Failure to act against vigilante groups encourages mob justice

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Lawyers for Liberty (LFL) refers to the charge brought against Chiok Wai Loong yesterday at the Kuala Lumpur Sessions Court under Section 233 of the Communications and Multimedia Act 1998 for a comment he had made on the “Allah” socks controversy.

He was sentenced to six months’ jail and a RM12,000 fine.

A similar sentence was meted out to Ricky Shane Chagampag in a Sabah court.

First, the six months’ prison sentence is excessive for a first offender. Courts must decide cases based upon facts and disregard the publicity surrounding a case. It is hoped that the High Court will step in under its revisionary jurisdiction to set aside the excessive sentence.

Second, it is a matter of grave concern that Chiok was not represented by a lawyer. This is not surprising considering the speed at which he was arrested and brought to court.

In a case like this, surrounded by public outcry and political issues, it was particularly important for Chiok to have the advice of counsel. What steps were taken by the authorities to ensure Chiok, who was in their custody, had the opportunity to engage the services of a lawyer? Was the National Legal Aid Foundation or the Bar Council Legal Aid Centre informed, if he could not afford one?

Third, it is public knowledge that Chiok’s personal details were made public online and a vigilante group had unlawfully tracked him down and intimidated him into making an online confession. Everyone saw this video, and it was sickening.

While Chiok was arrested and charged and swiftly jailed, what action has been taken against the vigilante group who took the law into their own hands and committed several potential offences? These include offences under Section 503 of the Penal Code for criminal intimidation, Section 505(b) for statements causing mischief and, ironically, Section 233 of the Communications and Multimedia Act (CMA).

READ MORE:  G25 responds to KK Super Mart socks issue

Why were the police so quick to act against Chiok but have taken no action against this vigilante group? Is mob rule now permitted in Malaysia?

Fourth, are those big political personalities who instigated, agitated and added fuel to the fire, to get off scot-free? These politicians, particularly from Umno, framed what appears to any reasonable person as a supply mistake by KK Super Mart as some kind of full-blown insult to Islam. This led to an active ‘lynch-mob’ campaign against anyone who made comments on the issue, which may be regarded as insensitive by vigilante-type groups.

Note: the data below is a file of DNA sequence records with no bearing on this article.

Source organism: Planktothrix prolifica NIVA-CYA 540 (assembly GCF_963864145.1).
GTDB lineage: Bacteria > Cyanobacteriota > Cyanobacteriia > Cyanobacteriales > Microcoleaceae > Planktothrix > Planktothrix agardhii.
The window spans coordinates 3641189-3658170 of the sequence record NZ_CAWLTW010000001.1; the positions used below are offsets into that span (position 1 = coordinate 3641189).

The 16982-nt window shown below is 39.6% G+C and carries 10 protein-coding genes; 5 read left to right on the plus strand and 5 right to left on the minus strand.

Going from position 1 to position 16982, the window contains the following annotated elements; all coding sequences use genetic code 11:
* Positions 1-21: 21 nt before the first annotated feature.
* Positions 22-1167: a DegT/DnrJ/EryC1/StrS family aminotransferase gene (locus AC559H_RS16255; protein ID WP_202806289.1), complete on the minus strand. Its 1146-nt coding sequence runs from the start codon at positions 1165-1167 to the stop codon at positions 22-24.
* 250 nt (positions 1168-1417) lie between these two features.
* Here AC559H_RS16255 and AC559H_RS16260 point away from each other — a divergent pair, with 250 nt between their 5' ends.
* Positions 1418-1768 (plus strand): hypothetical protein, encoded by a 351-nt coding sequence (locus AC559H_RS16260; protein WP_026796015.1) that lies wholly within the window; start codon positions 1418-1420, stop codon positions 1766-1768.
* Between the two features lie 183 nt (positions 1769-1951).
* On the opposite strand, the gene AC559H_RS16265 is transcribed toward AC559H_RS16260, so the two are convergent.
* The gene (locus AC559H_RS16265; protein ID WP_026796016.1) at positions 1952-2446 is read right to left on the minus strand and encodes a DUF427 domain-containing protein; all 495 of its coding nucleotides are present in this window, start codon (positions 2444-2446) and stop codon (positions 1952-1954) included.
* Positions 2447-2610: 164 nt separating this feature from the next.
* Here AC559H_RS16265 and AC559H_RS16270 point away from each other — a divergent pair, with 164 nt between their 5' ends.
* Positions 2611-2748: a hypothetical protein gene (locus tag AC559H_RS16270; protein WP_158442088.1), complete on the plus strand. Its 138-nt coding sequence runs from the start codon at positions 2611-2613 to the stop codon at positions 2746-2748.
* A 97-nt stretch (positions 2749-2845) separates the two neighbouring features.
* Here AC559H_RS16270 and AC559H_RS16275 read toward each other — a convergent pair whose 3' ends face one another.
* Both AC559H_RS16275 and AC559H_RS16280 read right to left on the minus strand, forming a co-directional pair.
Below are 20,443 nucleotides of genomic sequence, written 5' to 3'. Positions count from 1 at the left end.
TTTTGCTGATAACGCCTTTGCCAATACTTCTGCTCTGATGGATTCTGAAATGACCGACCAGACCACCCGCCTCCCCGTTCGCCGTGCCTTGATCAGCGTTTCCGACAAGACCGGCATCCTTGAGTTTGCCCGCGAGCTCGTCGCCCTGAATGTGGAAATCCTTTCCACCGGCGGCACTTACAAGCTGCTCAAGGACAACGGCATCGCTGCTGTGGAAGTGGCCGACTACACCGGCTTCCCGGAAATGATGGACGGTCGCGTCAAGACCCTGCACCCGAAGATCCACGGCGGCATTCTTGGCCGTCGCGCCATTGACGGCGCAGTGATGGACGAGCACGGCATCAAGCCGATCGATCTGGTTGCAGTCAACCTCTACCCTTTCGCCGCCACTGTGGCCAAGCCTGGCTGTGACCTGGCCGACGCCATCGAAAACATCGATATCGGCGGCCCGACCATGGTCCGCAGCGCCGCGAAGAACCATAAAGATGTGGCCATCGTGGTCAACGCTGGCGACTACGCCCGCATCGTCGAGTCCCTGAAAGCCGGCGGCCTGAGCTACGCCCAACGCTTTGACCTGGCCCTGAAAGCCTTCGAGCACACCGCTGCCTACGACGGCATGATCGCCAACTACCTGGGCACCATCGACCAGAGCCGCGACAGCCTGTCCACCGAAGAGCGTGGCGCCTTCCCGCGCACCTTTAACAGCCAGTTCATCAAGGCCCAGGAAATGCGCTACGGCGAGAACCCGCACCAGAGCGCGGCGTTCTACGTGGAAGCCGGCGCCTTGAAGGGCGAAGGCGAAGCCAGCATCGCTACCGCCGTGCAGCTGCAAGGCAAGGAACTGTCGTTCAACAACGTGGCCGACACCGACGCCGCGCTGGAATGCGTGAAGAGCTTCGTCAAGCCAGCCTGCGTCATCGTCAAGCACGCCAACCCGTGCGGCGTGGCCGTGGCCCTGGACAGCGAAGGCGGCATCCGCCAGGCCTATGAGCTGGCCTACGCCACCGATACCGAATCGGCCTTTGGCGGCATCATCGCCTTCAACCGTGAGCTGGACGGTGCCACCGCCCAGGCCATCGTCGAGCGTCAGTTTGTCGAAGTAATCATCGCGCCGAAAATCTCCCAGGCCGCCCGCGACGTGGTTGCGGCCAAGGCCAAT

This is not the first time that Section 233 of the CMA is used in this way and it will not be the last. The provision is a threat to civil liberties because it is vague and, as such, is frequently utilised to prosecute ordinary persons for social media comments. The mob that threatens and “doxxes” the individual, however, is allowed to do so unabated, without any action by the authorities.

Social media posts by unknown individuals do not harm the fabric of society; roadside justice and the public disgracing of individuals for perceived slights, however, is harmful behaviour that must be combated and met with stern action.

The law is not to be executed at the whims and fancies of the group that cries out the loudest. The decision to prosecute the men under Section 233 of the CMA amounts to selective prosecution, which is repugnant to the rule of law.

Despite the government’s seeming fervour to clamp down on social media for racial or religious hatred, it is unable to distinguish between ignorant or idiotic behaviour and actual harmful conduct.

READ MORE:  Combating vigilantism: Sisters in Islam responds to 'sock gate'

It is pandering to overzealous bigots when it comes to racial and religious controversies, despite the disastrous long-term result it may bring to the cohesion of Malaysian society.

Tolerance of this kind of behaviour could lead to more drastic action by mobs later on that could result in physical injury or even loss of life.

LFL reminds the government it has a duty to maintain the social fabric of our multicultural and multi-religious society. Such duty is not confined to criminal prosecutions but must be primarily addressed through holistic, open dialogue of communication and education. – LFL

Zaid Malek is a director of Lawyers for Liberty.

The views expressed in Aliran's media statements and the NGO statements we have endorsed reflect Aliran's official stand. Views and opinions expressed in other pieces published here do not necessarily reflect Aliran's official position.
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